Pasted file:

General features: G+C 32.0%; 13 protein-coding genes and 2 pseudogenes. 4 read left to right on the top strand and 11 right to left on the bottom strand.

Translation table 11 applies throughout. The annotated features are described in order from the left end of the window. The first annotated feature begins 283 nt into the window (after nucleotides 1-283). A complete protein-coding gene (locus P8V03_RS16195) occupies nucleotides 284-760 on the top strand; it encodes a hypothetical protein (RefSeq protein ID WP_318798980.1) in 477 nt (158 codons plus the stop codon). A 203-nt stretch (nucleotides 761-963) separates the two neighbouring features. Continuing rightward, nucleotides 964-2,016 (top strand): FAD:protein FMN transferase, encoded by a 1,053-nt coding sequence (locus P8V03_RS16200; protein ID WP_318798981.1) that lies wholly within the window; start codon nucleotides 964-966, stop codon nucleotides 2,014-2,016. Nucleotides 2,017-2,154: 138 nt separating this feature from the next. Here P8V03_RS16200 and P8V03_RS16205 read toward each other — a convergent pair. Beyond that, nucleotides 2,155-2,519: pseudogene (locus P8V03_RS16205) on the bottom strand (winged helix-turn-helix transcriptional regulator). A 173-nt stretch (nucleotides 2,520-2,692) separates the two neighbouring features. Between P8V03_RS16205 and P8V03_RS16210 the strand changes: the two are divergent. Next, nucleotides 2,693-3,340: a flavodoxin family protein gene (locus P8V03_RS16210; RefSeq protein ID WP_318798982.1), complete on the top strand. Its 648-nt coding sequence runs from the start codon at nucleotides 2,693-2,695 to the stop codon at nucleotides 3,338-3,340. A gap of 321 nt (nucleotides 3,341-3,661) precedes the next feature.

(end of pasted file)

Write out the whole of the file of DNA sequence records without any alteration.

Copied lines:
General features: G+C 32.0%; 13 protein-coding genes and 2 pseudogenes. 4 read left to right on the top strand and 11 right to left on the bottom strand.

Translation table 11 applies throughout. The annotated features are described in order from the left end of the window. The first annotated feature begins 283 nt into the window (after nucleotides 1-283). A complete protein-coding gene (locus P8V03_RS16195) occupies nucleotides 284-760 on the top strand; it encodes a hypothetical protein (RefSeq protein ID WP_318798980.1) in 477 nt (158 codons plus the stop codon). A 203-nt stretch (nucleotides 761-963) separates the two neighbouring features. Continuing rightward, nucleotides 964-2,016 (top strand): FAD:protein FMN transferase, encoded by a 1,053-nt coding sequence (locus P8V03_RS16200; protein ID WP_318798981.1) that lies wholly within the window; start codon nucleotides 964-966, stop codon nucleotides 2,014-2,016. Nucleotides 2,017-2,154: 138 nt separating this feature from the next. Here P8V03_RS16200 and P8V03_RS16205 read toward each other — a convergent pair. Beyond that, nucleotides 2,155-2,519: pseudogene (locus P8V03_RS16205) on the bottom strand (winged helix-turn-helix transcriptional regulator). A 173-nt stretch (nucleotides 2,520-2,692) separates the two neighbouring features. Between P8V03_RS16205 and P8V03_RS16210 the strand changes: the two are divergent. Next, nucleotides 2,693-3,340: a flavodoxin family protein gene (locus P8V03_RS16210; RefSeq protein ID WP_318798982.1), complete on the top strand. Its 648-nt coding sequence runs from the start codon at nucleotides 2,693-2,695 to the stop codon at nucleotides 3,338-3,340. A gap of 321 nt (nucleotides 3,341-3,661) precedes the next feature.